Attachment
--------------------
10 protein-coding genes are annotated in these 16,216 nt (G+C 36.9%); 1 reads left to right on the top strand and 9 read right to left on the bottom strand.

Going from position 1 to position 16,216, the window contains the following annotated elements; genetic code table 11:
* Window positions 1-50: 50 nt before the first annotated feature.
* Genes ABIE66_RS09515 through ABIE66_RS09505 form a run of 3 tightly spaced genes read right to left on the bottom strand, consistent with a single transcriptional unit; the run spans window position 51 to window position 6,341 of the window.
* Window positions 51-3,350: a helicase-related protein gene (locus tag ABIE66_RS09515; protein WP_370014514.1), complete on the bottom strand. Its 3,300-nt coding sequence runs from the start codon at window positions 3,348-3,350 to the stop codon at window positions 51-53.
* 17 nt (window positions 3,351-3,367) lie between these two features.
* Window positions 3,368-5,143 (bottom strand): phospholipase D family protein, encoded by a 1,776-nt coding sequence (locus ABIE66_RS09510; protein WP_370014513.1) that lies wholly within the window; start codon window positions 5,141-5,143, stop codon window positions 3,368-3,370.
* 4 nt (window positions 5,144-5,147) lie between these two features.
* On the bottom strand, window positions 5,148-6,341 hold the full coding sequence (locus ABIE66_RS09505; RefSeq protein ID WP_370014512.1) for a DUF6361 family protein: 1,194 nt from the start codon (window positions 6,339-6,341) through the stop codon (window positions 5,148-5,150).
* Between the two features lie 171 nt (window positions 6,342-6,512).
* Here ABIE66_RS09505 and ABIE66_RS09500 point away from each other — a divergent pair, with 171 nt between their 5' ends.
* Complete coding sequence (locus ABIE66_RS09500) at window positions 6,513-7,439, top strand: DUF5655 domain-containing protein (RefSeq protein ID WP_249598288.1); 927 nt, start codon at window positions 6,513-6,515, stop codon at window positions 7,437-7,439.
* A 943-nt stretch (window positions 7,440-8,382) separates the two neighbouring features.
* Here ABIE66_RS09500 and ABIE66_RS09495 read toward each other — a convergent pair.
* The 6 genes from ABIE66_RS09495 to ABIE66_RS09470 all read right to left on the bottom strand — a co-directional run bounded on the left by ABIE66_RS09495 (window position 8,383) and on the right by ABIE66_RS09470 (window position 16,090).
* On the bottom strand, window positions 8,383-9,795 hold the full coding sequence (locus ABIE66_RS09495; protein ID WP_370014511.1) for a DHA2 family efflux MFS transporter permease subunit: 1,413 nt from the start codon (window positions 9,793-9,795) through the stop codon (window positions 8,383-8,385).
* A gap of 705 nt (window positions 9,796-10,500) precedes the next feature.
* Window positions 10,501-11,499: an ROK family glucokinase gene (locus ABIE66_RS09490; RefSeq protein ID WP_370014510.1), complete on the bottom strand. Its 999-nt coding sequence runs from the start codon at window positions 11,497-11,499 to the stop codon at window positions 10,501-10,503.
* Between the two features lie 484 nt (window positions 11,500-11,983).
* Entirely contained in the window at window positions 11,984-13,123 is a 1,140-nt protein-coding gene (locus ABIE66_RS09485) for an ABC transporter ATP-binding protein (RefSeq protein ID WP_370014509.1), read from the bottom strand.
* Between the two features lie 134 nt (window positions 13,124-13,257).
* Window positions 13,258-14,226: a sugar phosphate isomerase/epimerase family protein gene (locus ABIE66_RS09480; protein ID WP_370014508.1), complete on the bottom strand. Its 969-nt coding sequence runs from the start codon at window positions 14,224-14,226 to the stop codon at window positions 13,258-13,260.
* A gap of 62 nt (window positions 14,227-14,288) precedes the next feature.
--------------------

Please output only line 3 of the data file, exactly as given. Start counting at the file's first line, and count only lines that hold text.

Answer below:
* Window positions 1-50: 50 nt before the first annotated feature.